I have stated here on this board in the comments that I feel that rather than the states continuing to attempt to define “marriage” (which is becoming more legally amorphous) they should simply get out of the business of “marriage” altogether and allow individual couples or even groups to define it for themselves, according to their religion and whatever god they believe in (or don’t believe in). The states should only concern themselves with the contracts between the parties for the purpose of distributing property in the event of the death of one or both parties and/or dissolution of the contract (i.e., “divorce”).

Same sex marriage will at some point (probably relatively soon) be declared to be legal in all 50 states via incorporation. The next legal challenge will be polyamory, and using the same logic as gay marriage, I foresee no legal restriction on that either. Traditional marriage advocates can scream all they want about the issue, but the toothpaste can not be put back into the tube. So the best way to move forward is for the state to get out of the business of blessing marriages.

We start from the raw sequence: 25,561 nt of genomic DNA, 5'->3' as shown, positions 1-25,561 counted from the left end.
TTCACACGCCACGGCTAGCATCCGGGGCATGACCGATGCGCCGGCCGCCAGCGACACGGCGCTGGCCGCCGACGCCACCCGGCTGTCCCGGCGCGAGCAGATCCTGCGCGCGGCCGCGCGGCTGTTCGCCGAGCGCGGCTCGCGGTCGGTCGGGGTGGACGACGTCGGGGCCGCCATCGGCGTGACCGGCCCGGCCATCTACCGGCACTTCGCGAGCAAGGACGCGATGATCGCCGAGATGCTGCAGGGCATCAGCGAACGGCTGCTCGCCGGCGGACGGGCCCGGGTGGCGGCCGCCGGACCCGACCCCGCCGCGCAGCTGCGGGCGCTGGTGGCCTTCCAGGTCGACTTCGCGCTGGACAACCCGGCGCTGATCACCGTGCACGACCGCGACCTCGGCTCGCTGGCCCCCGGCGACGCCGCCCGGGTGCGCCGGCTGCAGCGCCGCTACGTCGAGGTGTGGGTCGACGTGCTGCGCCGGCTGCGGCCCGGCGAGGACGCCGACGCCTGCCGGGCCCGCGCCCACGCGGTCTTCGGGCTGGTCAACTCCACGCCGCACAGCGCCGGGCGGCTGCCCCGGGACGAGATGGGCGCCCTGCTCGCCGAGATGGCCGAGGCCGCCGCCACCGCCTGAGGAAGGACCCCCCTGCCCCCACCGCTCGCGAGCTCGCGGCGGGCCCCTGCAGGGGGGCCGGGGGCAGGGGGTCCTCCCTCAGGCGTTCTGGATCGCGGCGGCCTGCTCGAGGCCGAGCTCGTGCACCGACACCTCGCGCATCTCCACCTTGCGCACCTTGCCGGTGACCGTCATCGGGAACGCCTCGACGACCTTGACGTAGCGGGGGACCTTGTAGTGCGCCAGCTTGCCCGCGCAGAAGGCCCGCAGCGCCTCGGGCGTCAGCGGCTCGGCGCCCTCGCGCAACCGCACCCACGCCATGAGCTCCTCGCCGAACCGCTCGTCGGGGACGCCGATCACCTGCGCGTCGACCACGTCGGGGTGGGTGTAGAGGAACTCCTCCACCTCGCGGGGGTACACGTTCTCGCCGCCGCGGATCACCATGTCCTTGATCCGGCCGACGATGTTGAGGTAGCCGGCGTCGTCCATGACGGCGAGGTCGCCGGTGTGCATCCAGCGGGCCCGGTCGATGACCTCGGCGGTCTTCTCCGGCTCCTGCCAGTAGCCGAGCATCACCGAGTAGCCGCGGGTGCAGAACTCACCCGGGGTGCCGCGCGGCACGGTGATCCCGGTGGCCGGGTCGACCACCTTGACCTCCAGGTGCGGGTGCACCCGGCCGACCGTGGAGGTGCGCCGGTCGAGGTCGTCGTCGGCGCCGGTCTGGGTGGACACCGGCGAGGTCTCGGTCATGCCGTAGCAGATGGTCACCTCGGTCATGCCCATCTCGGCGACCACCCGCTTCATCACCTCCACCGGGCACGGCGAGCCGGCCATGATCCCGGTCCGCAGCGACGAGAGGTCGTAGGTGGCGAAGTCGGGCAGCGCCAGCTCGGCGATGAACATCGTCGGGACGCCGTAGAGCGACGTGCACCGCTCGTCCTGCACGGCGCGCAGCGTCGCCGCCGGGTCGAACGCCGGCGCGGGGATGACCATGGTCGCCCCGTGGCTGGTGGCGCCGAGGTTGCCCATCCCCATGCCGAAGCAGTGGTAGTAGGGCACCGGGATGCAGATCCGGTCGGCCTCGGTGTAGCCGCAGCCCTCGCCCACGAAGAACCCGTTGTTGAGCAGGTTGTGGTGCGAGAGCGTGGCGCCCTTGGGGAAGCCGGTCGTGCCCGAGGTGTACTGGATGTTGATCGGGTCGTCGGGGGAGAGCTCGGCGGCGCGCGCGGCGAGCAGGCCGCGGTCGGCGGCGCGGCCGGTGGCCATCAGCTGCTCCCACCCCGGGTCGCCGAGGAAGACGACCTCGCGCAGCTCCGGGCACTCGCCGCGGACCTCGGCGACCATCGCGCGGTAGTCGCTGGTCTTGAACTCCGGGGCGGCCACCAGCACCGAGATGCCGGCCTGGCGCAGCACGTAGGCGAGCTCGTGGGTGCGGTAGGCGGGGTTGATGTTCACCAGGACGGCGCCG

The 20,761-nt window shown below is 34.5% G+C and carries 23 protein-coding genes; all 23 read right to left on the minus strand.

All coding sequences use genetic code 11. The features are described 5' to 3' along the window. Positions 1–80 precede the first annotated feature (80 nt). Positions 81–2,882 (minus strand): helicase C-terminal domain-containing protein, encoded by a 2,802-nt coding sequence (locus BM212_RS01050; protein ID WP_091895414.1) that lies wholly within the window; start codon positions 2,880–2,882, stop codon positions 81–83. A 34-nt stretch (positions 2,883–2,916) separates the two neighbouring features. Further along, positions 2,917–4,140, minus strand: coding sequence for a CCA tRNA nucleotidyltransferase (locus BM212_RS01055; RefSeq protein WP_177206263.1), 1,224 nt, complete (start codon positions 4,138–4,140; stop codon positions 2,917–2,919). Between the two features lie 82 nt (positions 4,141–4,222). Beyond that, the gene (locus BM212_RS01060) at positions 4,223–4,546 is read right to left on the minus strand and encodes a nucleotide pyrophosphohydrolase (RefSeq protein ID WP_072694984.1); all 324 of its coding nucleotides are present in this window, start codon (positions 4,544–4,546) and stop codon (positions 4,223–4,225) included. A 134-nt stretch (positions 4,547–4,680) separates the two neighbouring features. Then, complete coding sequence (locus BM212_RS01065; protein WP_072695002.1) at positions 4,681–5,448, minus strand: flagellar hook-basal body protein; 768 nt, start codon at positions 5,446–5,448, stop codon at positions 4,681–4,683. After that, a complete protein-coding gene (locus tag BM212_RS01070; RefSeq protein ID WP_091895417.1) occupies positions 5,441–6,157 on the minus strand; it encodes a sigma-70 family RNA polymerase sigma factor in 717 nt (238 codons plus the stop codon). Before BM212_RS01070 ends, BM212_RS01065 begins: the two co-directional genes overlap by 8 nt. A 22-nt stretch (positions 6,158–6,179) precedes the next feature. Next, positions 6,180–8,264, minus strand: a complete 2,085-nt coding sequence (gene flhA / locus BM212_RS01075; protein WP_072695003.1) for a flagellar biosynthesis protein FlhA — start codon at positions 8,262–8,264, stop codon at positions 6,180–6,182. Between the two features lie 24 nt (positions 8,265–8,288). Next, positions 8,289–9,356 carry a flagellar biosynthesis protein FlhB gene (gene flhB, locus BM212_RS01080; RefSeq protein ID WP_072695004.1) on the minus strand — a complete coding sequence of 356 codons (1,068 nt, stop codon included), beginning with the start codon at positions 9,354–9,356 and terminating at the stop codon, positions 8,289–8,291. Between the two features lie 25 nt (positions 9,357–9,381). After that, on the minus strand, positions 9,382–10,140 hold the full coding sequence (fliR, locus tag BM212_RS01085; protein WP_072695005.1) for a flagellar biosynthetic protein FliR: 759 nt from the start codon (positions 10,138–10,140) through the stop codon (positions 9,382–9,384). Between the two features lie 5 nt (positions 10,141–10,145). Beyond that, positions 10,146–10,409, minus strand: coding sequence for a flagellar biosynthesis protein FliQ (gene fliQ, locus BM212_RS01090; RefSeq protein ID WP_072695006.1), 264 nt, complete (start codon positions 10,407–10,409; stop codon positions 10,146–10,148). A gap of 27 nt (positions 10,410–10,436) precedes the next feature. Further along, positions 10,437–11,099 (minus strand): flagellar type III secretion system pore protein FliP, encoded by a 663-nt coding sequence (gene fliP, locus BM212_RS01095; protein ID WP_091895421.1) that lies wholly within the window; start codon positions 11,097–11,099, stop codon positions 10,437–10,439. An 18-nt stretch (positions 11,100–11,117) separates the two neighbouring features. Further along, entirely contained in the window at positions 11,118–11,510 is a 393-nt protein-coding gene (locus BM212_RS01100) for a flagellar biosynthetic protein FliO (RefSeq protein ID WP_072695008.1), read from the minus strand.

Now it appears that a state lawmaker in Oklahoma is proposing a bill to do just that. This first round will probably not be successful, but I predict that it will happen – probably in a Southern state – after some national debate on the matter. Once it happens in one state, many others will follow suit.

I am amazed that the ACLU rep, quoted in the article actually disagreed with this potential proposal. That is strange because it seems like a win-win to me. Those who want to define marriage as they see fit (same sex, polygamous, polyandrous, or whatever) can do so while those with traditional views on marriage can also continue to preach what they believe as well. Both can follow their own beliefs without the blessing or the curse of the government. Private differences will no longer be policy disputes and no one is enforcing their moral views on the other.

It’s the only way forward.